- the team wanted to use a kanban board to track their work and especially their backlog. Which would have been real rough with spreadsheets from each request

- we also wanted to bill for each product as they were complete and not wait for the entire request to be wrapped up - often the products themselves are shipping to us from suppliers and we rarely get all the products for a full request at one time, they sort of stream in. The separate issues allow us to pull a report of all completed issues and bill for what's done.

- we also wanted to keep Workfront as our system of record 😉

Avatar

Level 8

@Leah Janz‚ On the note of multiple deliverables in one projects...

The desire to track that is something that was requested by our executive team members. In our case it was more common for social media posts since we typically have one job per brand per month for all the social posts they need anywhere from 3-15 usually). We created a simple manual text field called 'Number of Deliverables' and put that in our request form for SM. That way we have an accurate count of how many posts are being delivered since thee number of projects wasn't accurate.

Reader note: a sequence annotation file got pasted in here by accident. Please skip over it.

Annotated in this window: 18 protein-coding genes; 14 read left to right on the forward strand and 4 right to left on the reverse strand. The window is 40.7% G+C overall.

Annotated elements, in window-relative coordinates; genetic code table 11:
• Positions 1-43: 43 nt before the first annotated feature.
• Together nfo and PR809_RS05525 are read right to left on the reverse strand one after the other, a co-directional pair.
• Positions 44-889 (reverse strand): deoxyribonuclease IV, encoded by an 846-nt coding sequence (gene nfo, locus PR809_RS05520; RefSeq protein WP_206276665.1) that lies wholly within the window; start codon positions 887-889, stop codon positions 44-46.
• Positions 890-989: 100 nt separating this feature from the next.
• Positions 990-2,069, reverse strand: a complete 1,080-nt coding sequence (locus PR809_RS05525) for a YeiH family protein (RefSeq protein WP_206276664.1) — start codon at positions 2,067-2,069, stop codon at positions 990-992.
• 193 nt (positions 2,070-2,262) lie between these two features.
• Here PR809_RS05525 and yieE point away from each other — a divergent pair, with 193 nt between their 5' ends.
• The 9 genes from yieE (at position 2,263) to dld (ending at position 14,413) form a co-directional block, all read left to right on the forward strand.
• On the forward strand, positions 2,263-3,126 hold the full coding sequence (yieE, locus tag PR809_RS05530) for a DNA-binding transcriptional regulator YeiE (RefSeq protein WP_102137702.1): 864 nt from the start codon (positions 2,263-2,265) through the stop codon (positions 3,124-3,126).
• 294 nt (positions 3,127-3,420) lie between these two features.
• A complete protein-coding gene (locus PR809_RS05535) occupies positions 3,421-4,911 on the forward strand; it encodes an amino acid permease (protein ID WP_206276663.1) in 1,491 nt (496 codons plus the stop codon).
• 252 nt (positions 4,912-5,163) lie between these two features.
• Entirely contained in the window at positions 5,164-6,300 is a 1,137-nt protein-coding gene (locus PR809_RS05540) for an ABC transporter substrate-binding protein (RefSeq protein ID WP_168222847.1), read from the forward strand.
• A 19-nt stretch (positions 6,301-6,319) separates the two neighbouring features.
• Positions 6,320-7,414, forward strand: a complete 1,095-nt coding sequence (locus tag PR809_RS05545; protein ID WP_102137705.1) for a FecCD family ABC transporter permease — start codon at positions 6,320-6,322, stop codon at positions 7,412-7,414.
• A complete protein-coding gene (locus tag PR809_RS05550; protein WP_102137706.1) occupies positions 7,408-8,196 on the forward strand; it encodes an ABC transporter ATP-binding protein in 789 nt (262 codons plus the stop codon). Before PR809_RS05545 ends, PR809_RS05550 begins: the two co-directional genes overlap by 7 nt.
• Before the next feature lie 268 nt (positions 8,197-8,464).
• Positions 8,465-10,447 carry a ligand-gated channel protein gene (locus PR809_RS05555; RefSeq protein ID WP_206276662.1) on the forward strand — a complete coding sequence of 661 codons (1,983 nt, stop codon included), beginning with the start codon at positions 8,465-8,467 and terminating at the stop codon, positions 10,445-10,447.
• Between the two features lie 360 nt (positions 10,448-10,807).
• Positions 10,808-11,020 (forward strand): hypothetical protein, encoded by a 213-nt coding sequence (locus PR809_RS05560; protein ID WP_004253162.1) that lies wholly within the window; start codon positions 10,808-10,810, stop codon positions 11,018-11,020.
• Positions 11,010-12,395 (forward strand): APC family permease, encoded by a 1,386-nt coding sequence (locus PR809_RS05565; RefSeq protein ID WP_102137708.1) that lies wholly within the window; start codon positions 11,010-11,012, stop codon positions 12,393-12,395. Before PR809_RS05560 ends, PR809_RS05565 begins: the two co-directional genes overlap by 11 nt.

It worked for us!

Avatar

Level 10

For one of my groups I have recently developed a new way to handle this. They prefer fewer projects to manage so instead of breaking one campaign into multiples I created a template that has a section for each type of asset in a campaign (ie email, advertising, social media, print , video). When the request comes in I convert it to the project and delete the sections that don’t apply to that campaign. If something is more complicated, then I do create a new project and tie it to the main campaign project with a cross project predecessor. We also use requests from within a project so requests are tied to the main campaign project. It’s pretty tidy.

that said, I’m still after more than 2 years having trouble getting project managers to use Workfront to plan their projects. The creative team loves it because they are the recipients of the work not planning, but the project managers keep side spreadsheets and I can’t seem to train them on how to leverage this tool beyond proof. They can’t grasp predecessors and the waterfall effect of due dates. Every time they use must finish on for every task.. It’s the bane of my very soul.

Avatar

Level 7

I hear you on the project manager side. I just did some interviews with them and they prefer having their own 'to do' list outside of WF.